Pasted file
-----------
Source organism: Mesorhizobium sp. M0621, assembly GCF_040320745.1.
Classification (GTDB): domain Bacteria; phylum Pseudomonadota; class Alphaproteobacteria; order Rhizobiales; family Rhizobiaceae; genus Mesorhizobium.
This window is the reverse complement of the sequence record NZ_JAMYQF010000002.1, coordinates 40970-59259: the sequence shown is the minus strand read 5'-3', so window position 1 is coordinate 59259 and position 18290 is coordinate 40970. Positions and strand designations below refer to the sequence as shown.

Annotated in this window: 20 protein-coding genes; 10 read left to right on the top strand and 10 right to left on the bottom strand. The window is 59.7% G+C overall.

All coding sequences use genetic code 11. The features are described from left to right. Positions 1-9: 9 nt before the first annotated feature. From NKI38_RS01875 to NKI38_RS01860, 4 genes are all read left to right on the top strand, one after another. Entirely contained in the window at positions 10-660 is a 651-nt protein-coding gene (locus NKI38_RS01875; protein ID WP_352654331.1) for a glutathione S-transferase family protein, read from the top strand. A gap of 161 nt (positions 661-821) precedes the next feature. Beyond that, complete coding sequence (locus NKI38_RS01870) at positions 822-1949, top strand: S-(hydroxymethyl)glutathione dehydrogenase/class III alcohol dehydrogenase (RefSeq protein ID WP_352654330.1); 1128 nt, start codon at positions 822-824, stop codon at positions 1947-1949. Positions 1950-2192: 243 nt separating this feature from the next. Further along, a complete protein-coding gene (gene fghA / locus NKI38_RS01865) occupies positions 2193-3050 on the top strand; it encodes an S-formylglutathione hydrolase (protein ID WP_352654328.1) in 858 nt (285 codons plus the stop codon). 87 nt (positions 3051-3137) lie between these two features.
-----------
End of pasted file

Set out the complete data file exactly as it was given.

Source organism: Mesorhizobium sp. M0621, assembly GCF_040320745.1.
Classification (GTDB): domain Bacteria; phylum Pseudomonadota; class Alphaproteobacteria; order Rhizobiales; family Rhizobiaceae; genus Mesorhizobium.
This window is the reverse complement of the sequence record NZ_JAMYQF010000002.1, coordinates 40970-59259: the sequence shown is the minus strand read 5'-3', so window position 1 is coordinate 59259 and position 18290 is coordinate 40970. Positions and strand designations below refer to the sequence as shown.

Annotated in this window: 20 protein-coding genes; 10 read left to right on the top strand and 10 right to left on the bottom strand. The window is 59.7% G+C overall.

All coding sequences use genetic code 11. The features are described from left to right. Positions 1-9: 9 nt before the first annotated feature. From NKI38_RS01875 to NKI38_RS01860, 4 genes are all read left to right on the top strand, one after another. Entirely contained in the window at positions 10-660 is a 651-nt protein-coding gene (locus NKI38_RS01875; protein ID WP_352654331.1) for a glutathione S-transferase family protein, read from the top strand. A gap of 161 nt (positions 661-821) precedes the next feature. Beyond that, complete coding sequence (locus NKI38_RS01870) at positions 822-1949, top strand: S-(hydroxymethyl)glutathione dehydrogenase/class III alcohol dehydrogenase (RefSeq protein ID WP_352654330.1); 1128 nt, start codon at positions 822-824, stop codon at positions 1947-1949. Positions 1950-2192: 243 nt separating this feature from the next. Further along, a complete protein-coding gene (gene fghA / locus NKI38_RS01865) occupies positions 2193-3050 on the top strand; it encodes an S-formylglutathione hydrolase (protein ID WP_352654328.1) in 858 nt (285 codons plus the stop codon). 87 nt (positions 3051-3137) lie between these two features.